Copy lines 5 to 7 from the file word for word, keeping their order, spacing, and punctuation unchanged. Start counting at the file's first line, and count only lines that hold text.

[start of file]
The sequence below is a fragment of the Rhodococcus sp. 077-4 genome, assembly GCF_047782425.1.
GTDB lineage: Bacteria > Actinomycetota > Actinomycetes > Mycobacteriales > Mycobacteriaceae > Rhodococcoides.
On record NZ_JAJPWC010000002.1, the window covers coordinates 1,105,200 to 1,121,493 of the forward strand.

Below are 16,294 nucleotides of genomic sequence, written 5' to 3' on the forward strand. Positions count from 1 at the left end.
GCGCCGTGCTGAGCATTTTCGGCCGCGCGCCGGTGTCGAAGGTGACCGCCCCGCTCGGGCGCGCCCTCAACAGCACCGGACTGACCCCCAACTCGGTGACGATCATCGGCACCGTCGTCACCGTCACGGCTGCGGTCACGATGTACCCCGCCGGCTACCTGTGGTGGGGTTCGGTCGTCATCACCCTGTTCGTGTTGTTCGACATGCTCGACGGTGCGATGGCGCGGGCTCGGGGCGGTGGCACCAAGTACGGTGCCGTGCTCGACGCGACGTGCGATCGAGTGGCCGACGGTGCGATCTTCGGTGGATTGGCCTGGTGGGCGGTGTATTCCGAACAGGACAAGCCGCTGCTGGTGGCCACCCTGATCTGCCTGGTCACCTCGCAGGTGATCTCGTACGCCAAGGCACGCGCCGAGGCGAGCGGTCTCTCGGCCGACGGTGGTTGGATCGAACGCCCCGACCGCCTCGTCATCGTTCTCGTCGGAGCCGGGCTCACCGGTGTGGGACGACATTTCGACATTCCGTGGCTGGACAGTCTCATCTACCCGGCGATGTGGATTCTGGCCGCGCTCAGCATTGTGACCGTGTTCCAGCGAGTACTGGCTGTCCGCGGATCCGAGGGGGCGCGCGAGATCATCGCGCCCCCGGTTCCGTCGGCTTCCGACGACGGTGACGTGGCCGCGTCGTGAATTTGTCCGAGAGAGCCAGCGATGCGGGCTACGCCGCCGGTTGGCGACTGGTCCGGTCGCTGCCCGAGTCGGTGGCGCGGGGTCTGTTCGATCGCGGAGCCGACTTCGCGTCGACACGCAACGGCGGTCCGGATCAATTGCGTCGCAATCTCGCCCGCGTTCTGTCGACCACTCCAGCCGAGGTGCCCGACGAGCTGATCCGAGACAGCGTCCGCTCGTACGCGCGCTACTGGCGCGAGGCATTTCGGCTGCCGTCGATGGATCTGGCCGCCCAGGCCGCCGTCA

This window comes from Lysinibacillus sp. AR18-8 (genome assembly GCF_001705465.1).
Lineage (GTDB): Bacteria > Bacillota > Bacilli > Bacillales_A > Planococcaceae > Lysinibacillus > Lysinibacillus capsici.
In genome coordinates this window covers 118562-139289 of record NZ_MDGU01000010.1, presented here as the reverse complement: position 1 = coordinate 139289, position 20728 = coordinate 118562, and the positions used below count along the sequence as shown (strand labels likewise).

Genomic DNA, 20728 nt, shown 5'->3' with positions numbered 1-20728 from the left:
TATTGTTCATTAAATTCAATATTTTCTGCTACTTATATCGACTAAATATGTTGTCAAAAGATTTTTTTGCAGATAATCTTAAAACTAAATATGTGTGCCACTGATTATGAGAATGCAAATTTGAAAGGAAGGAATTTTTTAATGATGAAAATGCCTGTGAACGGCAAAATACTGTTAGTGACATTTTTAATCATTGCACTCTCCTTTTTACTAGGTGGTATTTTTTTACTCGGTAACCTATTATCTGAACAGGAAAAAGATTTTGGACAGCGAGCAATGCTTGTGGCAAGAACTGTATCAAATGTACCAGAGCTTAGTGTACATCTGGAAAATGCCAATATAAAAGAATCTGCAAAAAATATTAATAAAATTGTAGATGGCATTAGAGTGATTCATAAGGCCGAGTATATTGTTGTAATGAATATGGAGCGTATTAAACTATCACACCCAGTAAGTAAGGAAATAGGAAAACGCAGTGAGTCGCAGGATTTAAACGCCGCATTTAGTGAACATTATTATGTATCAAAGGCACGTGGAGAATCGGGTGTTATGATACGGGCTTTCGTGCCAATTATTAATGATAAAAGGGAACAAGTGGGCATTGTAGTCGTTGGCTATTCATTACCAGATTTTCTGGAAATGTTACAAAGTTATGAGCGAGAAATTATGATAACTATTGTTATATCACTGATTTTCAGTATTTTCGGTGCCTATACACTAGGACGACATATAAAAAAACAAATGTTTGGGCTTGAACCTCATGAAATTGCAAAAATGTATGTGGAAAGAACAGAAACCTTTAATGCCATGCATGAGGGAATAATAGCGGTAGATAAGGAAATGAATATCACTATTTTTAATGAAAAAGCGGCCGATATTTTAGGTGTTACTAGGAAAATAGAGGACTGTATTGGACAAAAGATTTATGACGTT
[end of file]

GCGCCGTGCTGAGCATTTTCGGCCGCGCGCCGGTGTCGAAGGTGACCGCCCCGCTCGGGCGCGCCCTCAACAGCACCGGACTGACCCCCAACTCGGTGACGATCATCGGCACCGTCGTCACCGTCACGGCTGCGGTCACGATGTACCCCGCCGGCTACCTGTGGTGGGGTTCGGTCGTCATCACCCTGTTCGTGTTGTTCGACATGCTCGACGGTGCGATGGCGCGGGCTCGGGGCGGTGGCACCAAGTACGGTGCCGTGCTCGACGCGACGTGCGATCGAGTGGCCGACGGTGCGATCTTCGGTGGATTGGCCTGGTGGGCGGTGTATTCCGAACAGGACAAGCCGCTGCTGGTGGCCACCCTGATCTGCCTGGTCACCTCGCAGGTGATCTCGTACGCCAAGGCACGCGCCGAGGCGAGCGGTCTCTCGGCCGACGGTGGTTGGATCGAACGCCCCGACCGCCTCGTCATCGTTCTCGTCGGAGCCGGGCTCACCGGTGTGGGACGACATTTCGACATTCCGTGGCTGGACAGTCTCATCTACCCGGCGATGTGGATTCTGGCCGCGCTCAGCATTGTGACCGTGTTCCAGCGAGTACTGGCTGTCCGCGGATCCGAGGGGGCGCGCGAGATCATCGCGCCCCCGGTTCCGTCGGCTTCCGACGACGGTGACGTGGCCGCGTCGTGAATTTGTCCGAGAGAGCCAGCGATGCGGGCTACGCCGCCGGTTGGCGACTGGTCCGGTCGCTGCCCGAGTCGGTGGCGCGGGGTCTGTTCGATCGCGGAGCCGACTTCGCGTCGACACGCAACGGCGGTCCGGATCAATTGCGTCGCAATCTCGCCCGCGTTCTGTCGACCACTCCAGCCGAGGTGCCCGACGAGCTGATCCGAGACAGCGTCCGCTCGTACGCGCGCTACTGGCGCGAGGCATTTCGGCTGCCGTCGATGGATCTGGCCGCCCAGGCCGCCGTCA

This window comes from Lysinibacillus sp. AR18-8 (genome assembly GCF_001705465.1).
Lineage (GTDB): Bacteria > Bacillota > Bacilli > Bacillales_A > Planococcaceae > Lysinibacillus > Lysinibacillus capsici.